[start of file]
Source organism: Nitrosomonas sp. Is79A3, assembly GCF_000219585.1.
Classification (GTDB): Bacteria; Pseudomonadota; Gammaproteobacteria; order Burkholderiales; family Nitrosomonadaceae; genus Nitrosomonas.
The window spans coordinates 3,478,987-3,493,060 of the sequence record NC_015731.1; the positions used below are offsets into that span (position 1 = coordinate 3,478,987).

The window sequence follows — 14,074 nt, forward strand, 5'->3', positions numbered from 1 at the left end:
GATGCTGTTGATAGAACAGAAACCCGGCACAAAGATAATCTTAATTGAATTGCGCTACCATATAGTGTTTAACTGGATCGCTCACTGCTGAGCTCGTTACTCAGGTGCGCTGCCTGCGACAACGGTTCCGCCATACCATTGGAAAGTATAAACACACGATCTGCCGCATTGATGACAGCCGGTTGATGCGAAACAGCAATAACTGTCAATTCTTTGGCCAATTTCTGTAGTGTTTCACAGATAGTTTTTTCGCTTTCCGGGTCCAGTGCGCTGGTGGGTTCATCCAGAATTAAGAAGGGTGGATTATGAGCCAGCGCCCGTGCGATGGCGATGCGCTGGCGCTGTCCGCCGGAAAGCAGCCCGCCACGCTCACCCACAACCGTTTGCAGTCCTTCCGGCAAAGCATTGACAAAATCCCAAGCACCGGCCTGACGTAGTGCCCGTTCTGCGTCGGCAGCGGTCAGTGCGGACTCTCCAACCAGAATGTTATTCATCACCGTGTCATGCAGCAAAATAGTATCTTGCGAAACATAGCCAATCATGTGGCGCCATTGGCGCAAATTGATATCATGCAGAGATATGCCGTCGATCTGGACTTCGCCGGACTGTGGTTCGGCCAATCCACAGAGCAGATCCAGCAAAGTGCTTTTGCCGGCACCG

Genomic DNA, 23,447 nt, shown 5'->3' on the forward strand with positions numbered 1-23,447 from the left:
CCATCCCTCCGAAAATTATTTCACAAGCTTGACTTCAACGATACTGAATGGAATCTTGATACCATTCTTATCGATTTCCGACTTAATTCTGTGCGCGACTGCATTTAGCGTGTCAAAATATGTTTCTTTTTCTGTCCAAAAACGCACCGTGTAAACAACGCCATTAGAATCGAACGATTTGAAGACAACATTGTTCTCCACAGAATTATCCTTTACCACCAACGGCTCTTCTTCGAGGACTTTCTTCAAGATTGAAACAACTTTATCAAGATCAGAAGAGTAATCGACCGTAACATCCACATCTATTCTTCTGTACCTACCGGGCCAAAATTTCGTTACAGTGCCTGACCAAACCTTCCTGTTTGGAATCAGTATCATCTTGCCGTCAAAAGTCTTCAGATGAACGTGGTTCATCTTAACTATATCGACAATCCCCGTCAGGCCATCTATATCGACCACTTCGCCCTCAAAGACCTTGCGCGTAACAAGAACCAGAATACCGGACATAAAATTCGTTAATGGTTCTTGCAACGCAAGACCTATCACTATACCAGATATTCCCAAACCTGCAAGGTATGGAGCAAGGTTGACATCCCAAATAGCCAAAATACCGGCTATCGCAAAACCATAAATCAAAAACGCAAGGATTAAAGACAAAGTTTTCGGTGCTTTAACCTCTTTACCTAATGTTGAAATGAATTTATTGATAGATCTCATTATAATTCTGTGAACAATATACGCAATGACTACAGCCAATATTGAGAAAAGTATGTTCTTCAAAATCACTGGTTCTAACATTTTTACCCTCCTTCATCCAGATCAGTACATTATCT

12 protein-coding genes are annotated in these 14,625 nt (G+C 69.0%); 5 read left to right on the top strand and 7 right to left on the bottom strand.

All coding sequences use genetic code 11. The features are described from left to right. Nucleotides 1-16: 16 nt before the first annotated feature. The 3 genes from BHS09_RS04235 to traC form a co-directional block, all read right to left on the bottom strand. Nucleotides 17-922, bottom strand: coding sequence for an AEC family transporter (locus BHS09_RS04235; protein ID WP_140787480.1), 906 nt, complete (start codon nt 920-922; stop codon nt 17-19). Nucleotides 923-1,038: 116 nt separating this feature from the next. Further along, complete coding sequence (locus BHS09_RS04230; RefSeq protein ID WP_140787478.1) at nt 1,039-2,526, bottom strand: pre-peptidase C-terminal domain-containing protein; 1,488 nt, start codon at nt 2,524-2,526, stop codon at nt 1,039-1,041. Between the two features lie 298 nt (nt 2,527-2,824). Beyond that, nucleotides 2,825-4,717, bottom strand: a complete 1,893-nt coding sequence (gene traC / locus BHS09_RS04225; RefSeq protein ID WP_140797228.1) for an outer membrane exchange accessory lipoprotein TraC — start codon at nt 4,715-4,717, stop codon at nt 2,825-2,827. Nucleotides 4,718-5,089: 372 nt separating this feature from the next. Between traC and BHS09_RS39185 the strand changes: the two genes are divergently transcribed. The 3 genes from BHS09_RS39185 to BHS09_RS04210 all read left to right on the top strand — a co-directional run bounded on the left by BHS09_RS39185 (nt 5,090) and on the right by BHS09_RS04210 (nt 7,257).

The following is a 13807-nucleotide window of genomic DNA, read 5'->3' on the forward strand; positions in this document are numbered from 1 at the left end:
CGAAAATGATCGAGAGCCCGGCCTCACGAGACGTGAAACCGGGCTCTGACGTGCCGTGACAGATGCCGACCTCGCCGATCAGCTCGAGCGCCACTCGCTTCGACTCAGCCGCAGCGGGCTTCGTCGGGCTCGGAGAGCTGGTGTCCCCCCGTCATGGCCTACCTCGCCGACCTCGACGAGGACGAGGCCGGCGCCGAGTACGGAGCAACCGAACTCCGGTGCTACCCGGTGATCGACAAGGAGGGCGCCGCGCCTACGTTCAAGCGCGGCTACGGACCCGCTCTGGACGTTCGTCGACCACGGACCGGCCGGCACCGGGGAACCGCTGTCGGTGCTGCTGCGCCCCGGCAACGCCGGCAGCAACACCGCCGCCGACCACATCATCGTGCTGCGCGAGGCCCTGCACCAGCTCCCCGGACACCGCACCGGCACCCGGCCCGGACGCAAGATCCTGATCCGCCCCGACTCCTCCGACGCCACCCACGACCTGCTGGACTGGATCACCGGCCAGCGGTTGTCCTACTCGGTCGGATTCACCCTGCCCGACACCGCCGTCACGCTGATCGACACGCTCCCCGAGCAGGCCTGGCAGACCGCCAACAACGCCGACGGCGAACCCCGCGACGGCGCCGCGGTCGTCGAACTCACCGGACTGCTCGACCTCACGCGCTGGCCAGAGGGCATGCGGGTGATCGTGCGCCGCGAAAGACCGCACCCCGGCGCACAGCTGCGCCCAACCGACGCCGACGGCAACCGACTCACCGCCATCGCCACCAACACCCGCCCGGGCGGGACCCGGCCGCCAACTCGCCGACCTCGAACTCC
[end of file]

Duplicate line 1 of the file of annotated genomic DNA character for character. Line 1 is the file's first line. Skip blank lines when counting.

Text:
Source organism: Nitrosomonas sp. Is79A3, assembly GCF_000219585.1.